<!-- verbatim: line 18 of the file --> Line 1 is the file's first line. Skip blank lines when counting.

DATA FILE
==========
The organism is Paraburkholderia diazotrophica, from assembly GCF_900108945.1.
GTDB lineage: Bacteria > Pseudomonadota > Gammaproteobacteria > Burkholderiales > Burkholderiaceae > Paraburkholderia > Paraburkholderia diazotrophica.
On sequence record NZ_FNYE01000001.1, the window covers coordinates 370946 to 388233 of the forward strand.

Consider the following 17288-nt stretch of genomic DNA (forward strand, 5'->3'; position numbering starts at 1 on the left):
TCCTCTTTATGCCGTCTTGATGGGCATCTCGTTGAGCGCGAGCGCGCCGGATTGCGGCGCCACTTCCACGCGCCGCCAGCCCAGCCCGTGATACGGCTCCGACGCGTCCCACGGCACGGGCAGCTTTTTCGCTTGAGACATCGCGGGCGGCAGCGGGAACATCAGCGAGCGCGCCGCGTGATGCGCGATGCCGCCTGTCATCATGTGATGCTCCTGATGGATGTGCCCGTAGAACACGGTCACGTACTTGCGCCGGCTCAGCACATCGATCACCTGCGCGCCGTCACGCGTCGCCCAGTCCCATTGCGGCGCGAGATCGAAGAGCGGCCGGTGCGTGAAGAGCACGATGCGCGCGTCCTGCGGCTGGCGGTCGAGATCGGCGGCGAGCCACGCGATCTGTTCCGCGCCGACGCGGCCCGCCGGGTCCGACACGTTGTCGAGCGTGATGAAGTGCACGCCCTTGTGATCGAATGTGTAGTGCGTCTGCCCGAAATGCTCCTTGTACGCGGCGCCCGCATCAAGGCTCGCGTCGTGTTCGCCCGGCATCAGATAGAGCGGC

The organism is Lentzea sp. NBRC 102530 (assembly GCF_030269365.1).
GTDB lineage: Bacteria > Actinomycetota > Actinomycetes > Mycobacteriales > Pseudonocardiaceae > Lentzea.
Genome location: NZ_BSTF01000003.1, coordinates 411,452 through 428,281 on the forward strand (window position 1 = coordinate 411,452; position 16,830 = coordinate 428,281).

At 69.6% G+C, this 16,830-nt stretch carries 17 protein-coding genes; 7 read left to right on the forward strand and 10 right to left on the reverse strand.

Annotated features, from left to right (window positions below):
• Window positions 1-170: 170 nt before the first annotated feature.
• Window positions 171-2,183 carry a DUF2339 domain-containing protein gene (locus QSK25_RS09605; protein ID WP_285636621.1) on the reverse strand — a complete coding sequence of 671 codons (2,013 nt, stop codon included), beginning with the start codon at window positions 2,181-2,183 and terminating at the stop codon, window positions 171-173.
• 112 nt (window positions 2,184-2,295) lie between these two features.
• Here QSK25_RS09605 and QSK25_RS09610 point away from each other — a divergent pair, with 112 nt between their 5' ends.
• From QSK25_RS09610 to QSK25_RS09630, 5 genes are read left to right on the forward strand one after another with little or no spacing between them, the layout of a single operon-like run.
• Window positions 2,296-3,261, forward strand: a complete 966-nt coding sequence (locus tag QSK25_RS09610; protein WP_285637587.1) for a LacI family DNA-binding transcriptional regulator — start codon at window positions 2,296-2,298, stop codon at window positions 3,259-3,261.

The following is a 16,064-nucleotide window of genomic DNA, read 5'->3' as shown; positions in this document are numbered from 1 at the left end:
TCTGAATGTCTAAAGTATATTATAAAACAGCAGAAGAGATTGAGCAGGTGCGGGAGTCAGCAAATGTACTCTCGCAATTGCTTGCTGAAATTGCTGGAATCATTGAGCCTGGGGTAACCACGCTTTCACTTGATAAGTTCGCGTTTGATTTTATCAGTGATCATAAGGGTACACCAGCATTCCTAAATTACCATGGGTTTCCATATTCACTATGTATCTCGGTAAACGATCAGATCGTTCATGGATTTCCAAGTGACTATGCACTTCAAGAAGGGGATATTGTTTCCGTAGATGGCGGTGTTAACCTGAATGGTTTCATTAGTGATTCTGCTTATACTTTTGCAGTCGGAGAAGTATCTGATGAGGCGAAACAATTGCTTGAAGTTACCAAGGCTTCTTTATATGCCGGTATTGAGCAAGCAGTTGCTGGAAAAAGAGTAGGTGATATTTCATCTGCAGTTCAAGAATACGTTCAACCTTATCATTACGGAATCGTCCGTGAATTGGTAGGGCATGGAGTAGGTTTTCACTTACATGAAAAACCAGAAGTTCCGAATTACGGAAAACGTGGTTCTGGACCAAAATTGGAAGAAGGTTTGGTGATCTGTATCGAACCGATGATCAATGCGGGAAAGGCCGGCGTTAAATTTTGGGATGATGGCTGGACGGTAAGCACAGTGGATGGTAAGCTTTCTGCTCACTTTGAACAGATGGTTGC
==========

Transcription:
TCTGAATGTCTAAAGTATATTATAAAACAGCAGAAGAGATTGAGCAGGTGCGGGAGTCAGCAAATGTACTCTCGCAATTGCTTGCTGAAATTGCTGGAATCATTGAGCCTGGGGTAACCACGCTTTCACTTGATAAGTTCGCGTTTGATTTTATCAGTGATCATAAGGGTACACCAGCATTCCTAAATTACCATGGGTTTCCATATTCACTATGTATCTCGGTAAACGATCAGATCGTTCATGGATTTCCAAGTGACTATGCACTTCAAGAAGGGGATATTGTTTCCGTAGATGGCGGTGTTAACCTGAATGGTTTCATTAGTGATTCTGCTTATACTTTTGCAGTCGGAGAAGTATCTGATGAGGCGAAACAATTGCTTGAAGTTACCAAGGCTTCTTTATATGCCGGTATTGAGCAAGCAGTTGCTGGAAAAAGAGTAGGTGATATTTCATCTGCAGTTCAAGAATACGTTCAACCTTATCATTACGGAATCGTCCGTGAATTGGTAGGGCATGGAGTAGGTTTTCACTTACATGAAAAACCAGAAGTTCCGAATTACGGAAAACGTGGTTCTGGACCAAAATTGGAAGAAGGTTTGGTGATCTGTATCGAACCGATGATCAATGCGGGAAAGGCCGGCGTTAAATTTTGGGATGATGGCTGGACGGTAAGCACAGTGGATGGTAAGCTTTCTGCTCACTTTGAACAGATGGTTGC